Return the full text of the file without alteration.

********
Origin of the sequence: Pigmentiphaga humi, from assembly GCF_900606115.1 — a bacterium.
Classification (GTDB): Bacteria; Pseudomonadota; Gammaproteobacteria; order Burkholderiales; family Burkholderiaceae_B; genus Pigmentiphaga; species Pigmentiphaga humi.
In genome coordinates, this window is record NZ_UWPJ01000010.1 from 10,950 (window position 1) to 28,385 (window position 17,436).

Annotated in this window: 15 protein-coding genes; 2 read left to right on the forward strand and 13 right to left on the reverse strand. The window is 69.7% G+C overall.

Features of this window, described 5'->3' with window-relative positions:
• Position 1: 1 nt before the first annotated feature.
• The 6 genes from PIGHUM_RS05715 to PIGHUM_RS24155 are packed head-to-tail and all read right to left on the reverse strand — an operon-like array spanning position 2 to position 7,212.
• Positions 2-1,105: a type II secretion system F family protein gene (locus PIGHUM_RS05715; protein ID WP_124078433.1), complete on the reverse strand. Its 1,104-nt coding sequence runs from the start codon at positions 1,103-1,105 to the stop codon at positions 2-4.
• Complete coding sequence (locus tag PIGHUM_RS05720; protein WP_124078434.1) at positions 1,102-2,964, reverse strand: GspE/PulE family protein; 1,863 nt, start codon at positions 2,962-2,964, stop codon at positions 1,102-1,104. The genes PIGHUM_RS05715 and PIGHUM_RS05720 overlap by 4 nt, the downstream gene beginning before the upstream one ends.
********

Origin of the sequence: Pigmentiphaga humi, from assembly GCF_900606115.1 — a bacterium.
Classification (GTDB): Bacteria; Pseudomonadota; Gammaproteobacteria; order Burkholderiales; family Burkholderiaceae_B; genus Pigmentiphaga; species Pigmentiphaga humi.
In genome coordinates, this window is record NZ_UWPJ01000010.1 from 10,950 (window position 1) to 28,385 (window position 17,436).

Annotated in this window: 15 protein-coding genes; 2 read left to right on the forward strand and 13 right to left on the reverse strand. The window is 69.7% G+C overall.

Features of this window, described 5'->3' with window-relative positions:
• Position 1: 1 nt before the first annotated feature.
• The 6 genes from PIGHUM_RS05715 to PIGHUM_RS24155 are packed head-to-tail and all read right to left on the reverse strand — an operon-like array spanning position 2 to position 7,212.
• Positions 2-1,105: a type II secretion system F family protein gene (locus PIGHUM_RS05715; protein ID WP_124078433.1), complete on the reverse strand. Its 1,104-nt coding sequence runs from the start codon at positions 1,103-1,105 to the stop codon at positions 2-4.
• Complete coding sequence (locus tag PIGHUM_RS05720; protein WP_124078434.1) at positions 1,102-2,964, reverse strand: GspE/PulE family protein; 1,863 nt, start codon at positions 2,962-2,964, stop codon at positions 1,102-1,104. The genes PIGHUM_RS05715 and PIGHUM_RS05720 overlap by 4 nt, the downstream gene beginning before the upstream one ends.